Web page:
UMW sophomore Mackenzie Hard’s iPhone slices into her sleep.
4:30 a.m.: “Good morning, crazy kid!”
She stirs at the first pre-programmed message, settles back in under the extra-long quilt her grandmother made for her 6-foot-2 frame.
4:45 a.m.: “If you don’t get up now, you won’t see the sun rise!”
She opens an eye, feels her FOMO kick in. But her Eagle Village room is … so … comfy.
5 A.M: “Okay, now you’ll really be late, way to go.”
The tone serves its purpose. She’s up. In a race with the sun. Off to meet crewmates at Alvey parking garage at 5:30, be out on the water by 6.
Growing up in Colonial Williamsburg and on Jamestown Island, Hard was as absorbed in water as she was in history. UMW would revive her passion for both. Now a crew member and English major pursuing a master’s degree in education, she hopes to teach high school, helping steer students toward their own college adventures.
“It was such a tough and busy time of my life,” Hard said of that 12th-grade transition. “I want to be able to tell them, ‘I know what you’re going through. I know it’s hard. You’ll get through it. Let me help you.’ ”
When she wasn’t playing the snare in the Colonial Williamsburg Fifes and Drums Corps or learning open-hearth cooking as a young volunteer, she’d spend long summer days on the James River. Then the air would turn crisp, and she’d go with her mother, a teacher, to help prep her second-grade classroom. Hard would play with the old-fashioned projector and sometimes, just sometimes, pretend to be a teacher, herself.
In high school, instructors she touts as “flawless” inspired her further, fueling her love of English. A fan of Harry Potter and The Hunger Games, Hard played basketball and edited the yearbook before turning her thoughts to college. The first time she saw “UMW” on a T-shirt, she Googled it. She liked what she saw and scheduled not one but five visits to campus.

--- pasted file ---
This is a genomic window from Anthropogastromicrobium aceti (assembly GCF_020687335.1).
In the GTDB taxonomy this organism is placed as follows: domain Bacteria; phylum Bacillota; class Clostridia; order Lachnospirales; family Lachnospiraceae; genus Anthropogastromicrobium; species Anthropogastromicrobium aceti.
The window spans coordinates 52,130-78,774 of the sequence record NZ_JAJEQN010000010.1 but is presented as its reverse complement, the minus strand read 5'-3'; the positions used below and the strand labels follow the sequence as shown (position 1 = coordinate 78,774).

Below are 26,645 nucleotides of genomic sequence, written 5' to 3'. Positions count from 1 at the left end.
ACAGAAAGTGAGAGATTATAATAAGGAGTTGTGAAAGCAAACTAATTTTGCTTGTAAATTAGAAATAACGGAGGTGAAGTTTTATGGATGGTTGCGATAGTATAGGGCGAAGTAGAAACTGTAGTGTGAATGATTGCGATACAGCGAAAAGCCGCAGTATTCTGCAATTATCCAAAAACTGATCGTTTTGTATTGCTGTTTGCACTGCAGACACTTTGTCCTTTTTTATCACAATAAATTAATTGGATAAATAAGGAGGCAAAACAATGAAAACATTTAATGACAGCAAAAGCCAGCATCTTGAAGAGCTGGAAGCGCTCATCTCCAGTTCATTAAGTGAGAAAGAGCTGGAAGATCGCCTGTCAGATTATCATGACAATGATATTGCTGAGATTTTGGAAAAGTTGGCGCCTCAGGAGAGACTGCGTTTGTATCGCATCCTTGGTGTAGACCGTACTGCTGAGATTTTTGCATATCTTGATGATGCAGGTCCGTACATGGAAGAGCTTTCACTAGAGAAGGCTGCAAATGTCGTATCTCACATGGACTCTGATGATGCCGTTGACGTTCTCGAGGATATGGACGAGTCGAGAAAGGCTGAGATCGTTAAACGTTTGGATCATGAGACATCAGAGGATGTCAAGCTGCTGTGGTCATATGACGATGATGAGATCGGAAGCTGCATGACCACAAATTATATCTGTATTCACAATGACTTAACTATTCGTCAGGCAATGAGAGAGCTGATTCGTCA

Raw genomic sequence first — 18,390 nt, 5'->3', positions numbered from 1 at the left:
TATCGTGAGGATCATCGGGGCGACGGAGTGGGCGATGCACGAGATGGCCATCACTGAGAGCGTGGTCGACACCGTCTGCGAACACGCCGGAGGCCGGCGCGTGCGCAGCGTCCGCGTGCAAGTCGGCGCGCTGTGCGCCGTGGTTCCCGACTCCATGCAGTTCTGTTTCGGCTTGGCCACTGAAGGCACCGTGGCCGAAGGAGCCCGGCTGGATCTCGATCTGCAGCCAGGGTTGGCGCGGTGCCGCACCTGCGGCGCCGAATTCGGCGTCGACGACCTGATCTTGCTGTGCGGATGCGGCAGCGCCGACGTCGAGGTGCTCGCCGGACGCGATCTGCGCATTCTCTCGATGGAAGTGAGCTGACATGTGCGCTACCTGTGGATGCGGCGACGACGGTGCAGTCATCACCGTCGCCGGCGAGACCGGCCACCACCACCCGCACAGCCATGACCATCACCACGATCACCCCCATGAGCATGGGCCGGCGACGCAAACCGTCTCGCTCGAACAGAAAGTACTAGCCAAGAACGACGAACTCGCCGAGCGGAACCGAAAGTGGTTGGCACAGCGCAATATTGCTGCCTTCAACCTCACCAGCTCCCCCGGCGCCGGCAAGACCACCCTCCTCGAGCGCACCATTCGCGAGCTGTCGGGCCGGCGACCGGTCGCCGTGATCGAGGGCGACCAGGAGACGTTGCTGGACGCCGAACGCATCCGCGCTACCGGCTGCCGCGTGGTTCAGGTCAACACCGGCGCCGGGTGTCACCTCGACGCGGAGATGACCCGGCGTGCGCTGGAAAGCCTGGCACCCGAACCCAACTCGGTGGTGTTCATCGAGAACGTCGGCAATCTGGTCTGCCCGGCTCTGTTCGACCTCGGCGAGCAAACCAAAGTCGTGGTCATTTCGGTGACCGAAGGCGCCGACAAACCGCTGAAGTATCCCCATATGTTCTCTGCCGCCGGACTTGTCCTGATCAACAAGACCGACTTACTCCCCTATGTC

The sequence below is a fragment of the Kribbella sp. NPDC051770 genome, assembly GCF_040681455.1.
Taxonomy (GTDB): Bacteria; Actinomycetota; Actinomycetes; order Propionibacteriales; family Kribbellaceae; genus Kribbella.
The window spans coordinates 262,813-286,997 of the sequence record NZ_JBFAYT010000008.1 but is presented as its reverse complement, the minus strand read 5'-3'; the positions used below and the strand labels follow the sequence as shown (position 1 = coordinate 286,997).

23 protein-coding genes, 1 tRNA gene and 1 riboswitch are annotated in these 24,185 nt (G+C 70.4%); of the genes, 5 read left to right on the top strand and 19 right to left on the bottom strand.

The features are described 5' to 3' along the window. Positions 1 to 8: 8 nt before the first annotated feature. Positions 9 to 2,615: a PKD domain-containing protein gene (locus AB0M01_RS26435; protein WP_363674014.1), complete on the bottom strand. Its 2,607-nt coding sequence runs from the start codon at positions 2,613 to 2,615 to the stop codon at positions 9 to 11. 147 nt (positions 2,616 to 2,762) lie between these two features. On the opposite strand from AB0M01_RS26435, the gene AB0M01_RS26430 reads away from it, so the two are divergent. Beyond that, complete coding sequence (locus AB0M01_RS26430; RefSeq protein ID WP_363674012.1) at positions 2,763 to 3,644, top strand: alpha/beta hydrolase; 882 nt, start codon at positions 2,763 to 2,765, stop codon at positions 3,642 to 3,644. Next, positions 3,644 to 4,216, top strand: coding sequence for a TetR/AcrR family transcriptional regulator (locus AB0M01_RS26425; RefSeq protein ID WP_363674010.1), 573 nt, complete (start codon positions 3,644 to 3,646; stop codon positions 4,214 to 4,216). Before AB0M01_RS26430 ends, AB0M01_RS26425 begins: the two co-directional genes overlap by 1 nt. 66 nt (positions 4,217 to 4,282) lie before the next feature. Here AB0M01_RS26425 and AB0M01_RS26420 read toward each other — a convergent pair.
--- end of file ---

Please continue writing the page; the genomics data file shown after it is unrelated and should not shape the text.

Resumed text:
“I love our community. I love that we’re small,” she said during an interview at the Hurley Convergence Center. “I love that I have friends who walk in here and I can wave at them while we’re doing this.”
She was just meeting some of those friends when she showed up at that first Club Carnival freshman year, set to play basketball. Instead, she was coaxed into crew, where she found an unexpected camaraderie.
“The rowers tend to develop some pretty close relationships,” said Rich Adams, who coaches the team. “It requires a lot of discipline. The people that are not so tough very quickly decide it’s not the sport for them.”
But Hard has a soft side, as well. She cried last December to miss Williamsburg’s Grand Illumination, watching it live-streamed, instead, while she studied for finals. But her on-campus commitments leave little time to be homesick. She’s a resident assistant and Washington Guide who’s involved with Best Buddies. And, of course, there’s crew.
“The power and muscle and strength of eight girls in a boat?” she said. “It blows me away.”